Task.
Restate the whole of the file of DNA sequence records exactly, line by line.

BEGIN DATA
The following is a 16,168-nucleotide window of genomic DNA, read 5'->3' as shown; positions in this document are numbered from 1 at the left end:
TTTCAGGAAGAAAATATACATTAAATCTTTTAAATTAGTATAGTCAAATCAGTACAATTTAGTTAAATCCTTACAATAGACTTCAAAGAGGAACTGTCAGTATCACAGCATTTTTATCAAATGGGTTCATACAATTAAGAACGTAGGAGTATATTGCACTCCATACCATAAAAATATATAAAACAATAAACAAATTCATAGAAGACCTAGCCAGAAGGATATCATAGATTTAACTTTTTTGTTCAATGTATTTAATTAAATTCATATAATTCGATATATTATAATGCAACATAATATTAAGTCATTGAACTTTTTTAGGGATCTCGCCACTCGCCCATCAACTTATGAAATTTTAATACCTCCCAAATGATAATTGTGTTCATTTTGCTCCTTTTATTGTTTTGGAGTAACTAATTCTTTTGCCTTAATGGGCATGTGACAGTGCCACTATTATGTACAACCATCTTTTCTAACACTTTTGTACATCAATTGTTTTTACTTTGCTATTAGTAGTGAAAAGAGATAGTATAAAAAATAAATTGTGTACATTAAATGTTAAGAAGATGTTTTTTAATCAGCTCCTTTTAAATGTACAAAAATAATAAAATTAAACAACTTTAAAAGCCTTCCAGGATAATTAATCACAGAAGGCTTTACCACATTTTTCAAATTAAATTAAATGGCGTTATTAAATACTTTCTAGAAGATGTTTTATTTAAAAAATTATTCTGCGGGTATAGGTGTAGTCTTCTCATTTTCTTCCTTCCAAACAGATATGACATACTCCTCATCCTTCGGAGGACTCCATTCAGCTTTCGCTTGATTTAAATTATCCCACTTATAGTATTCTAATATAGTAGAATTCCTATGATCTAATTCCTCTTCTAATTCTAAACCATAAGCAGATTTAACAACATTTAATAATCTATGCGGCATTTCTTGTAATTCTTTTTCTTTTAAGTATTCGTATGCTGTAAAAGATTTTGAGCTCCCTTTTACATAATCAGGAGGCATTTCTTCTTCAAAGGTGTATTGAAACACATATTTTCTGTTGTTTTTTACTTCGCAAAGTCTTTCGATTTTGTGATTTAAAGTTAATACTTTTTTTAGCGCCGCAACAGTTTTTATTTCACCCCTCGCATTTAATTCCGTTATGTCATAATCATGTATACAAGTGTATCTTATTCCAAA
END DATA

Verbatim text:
The following is a 16,168-nucleotide window of genomic DNA, read 5'->3' as shown; positions in this document are numbered from 1 at the left end:
TTTCAGGAAGAAAATATACATTAAATCTTTTAAATTAGTATAGTCAAATCAGTACAATTTAGTTAAATCCTTACAATAGACTTCAAAGAGGAACTGTCAGTATCACAGCATTTTTATCAAATGGGTTCATACAATTAAGAACGTAGGAGTATATTGCACTCCATACCATAAAAATATATAAAACAATAAACAAATTCATAGAAGACCTAGCCAGAAGGATATCATAGATTTAACTTTTTTGTTCAATGTATTTAATTAAATTCATATAATTCGATATATTATAATGCAACATAATATTAAGTCATTGAACTTTTTTAGGGATCTCGCCACTCGCCCATCAACTTATGAAATTTTAATACCTCCCAAATGATAATTGTGTTCATTTTGCTCCTTTTATTGTTTTGGAGTAACTAATTCTTTTGCCTTAATGGGCATGTGACAGTGCCACTATTATGTACAACCATCTTTTCTAACACTTTTGTACATCAATTGTTTTTACTTTGCTATTAGTAGTGAAAAGAGATAGTATAAAAAATAAATTGTGTACATTAAATGTTAAGAAGATGTTTTTTAATCAGCTCCTTTTAAATGTACAAAAATAATAAAATTAAACAACTTTAAAAGCCTTCCAGGATAATTAATCACAGAAGGCTTTACCACATTTTTCAAATTAAATTAAATGGCGTTATTAAATACTTTCTAGAAGATGTTTTATTTAAAAAATTATTCTGCGGGTATAGGTGTAGTCTTCTCATTTTCTTCCTTCCAAACAGATATGACATACTCCTCATCCTTCGGAGGACTCCATTCAGCTTTCGCTTGATTTAAATTATCCCACTTATAGTATTCTAATATAGTAGAATTCCTATGATCTAATTCCTCTTCTAATTCTAAACCATAAGCAGATTTAACAACATTTAATAATCTATGCGGCATTTCTTGTAATTCTTTTTCTTTTAAGTATTCGTATGCTGTAAAAGATTTTGAGCTCCCTTTTACATAATCAGGAGGCATTTCTTCTTCAAAGGTGTATTGAAACACATATTTTCTGTTGTTTTTTACTTCGCAAAGTCTTTCGATTTTGTGATTTAAAGTTAATACTTTTTTTAGCGCCGCAACAGTTTTTATTTCACCCCTCGCATTTAATTCCGTTATGTCATAATCATGTATACAAGTGTATCTTATTCCAAA